The story on Old Glory | AspenTimes.com

The story on Old Glory

Dear Editor:

I was a Girl Scout. I know about proper respect, and I cried when I viewed the original Old Glory last year. I am also old and occasionally confused.

I once attended a wonderful group therapy session where the take-away was to always ask myself, “What’s a different way of looking at that?” Asking this question often allows me to realize that my interpretation of something is skewed by my own need to be right. I am far more successful when I give up that need to be right and replace it with generosity.

Art Hoagland is my friend. Art is partially correct about a mishung flag but there is a different way of looking at it, literally and philosophically. You shouldn’t blame the “Dems” for not caring – but you can blame me for waffling indecision.

I have a family flag that is now 109 years old, and so many people are moved by seeing it that I thought it would be nice to use it at the rally. It strikes a loving sort of sincere patriotism in the eyes of the beholder (as opposed to the jingoism associated with the lapel pin cops), and I enjoy sharing it. The flag is so frail that I have pinned it to muslin to protect it from further damage. It isn’t, therefore, instantly reversible.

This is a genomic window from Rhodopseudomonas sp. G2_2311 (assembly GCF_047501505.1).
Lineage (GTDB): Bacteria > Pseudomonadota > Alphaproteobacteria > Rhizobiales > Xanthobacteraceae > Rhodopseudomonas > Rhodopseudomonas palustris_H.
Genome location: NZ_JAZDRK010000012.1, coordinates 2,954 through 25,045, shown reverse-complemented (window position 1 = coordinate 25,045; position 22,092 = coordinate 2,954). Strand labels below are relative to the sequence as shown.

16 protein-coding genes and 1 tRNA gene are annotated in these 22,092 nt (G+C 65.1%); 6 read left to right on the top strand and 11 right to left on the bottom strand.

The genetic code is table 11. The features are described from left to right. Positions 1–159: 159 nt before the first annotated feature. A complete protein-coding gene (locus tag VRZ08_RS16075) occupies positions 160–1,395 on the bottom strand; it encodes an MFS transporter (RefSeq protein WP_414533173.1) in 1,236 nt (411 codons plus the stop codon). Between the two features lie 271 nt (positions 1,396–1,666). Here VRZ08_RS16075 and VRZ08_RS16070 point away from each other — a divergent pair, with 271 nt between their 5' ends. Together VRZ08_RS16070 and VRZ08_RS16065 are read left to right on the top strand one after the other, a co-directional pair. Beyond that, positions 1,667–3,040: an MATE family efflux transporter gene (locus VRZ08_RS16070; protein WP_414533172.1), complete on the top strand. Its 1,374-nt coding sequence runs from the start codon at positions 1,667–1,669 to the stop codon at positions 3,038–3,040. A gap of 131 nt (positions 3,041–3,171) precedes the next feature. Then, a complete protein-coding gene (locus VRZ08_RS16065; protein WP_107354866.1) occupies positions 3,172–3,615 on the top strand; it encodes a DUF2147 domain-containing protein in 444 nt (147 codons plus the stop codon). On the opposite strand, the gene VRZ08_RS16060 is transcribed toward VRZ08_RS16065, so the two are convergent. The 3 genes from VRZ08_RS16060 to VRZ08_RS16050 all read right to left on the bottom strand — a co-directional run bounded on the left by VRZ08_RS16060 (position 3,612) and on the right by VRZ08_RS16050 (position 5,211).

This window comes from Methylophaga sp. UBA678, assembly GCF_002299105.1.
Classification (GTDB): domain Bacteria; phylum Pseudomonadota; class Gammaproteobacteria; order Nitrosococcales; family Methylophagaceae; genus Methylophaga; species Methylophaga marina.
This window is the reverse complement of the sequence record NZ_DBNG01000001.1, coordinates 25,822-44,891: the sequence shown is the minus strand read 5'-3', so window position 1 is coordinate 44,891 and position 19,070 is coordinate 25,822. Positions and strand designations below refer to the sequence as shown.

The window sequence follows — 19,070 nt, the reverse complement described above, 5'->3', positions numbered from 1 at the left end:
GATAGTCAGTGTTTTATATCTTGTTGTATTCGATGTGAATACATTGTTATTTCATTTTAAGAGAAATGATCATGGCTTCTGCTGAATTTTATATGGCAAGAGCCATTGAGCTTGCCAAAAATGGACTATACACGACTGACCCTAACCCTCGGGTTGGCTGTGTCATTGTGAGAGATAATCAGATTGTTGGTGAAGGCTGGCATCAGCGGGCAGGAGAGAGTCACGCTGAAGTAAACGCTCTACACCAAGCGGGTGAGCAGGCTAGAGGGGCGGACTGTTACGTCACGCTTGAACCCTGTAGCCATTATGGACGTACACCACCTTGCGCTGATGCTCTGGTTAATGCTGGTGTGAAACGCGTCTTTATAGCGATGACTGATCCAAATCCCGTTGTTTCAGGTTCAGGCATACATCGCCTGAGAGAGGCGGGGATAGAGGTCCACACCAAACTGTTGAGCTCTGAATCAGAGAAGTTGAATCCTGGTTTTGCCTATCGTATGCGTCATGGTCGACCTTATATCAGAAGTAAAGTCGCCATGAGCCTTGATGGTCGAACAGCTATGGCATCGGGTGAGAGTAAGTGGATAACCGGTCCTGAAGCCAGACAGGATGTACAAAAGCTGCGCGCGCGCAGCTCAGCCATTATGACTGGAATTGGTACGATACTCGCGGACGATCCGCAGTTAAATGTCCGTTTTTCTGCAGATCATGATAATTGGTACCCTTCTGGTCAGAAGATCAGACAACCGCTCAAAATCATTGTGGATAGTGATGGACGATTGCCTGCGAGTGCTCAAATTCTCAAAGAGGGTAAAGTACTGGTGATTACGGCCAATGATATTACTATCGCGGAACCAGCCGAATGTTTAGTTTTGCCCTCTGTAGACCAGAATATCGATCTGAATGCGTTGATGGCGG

We hung the flag, and it was wrong. We took it down and tried to figure out how to flip it and make it right and we repinned it so as to have it hang horizontally correctly. We spent more time with the flag than the rest of the rally set-up. When it went up vertically I knew it was wrong on that side of the podium but if you walk around to the other side, guess what? I left it up. Mea culpa. Why can’t we all just get along?

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I was just going to say, “it isn’t a federal offense!” but maybe it is? My apologies are sincere and heartfelt to those, like Art, who are offended.

Georgia Hanson

Aspen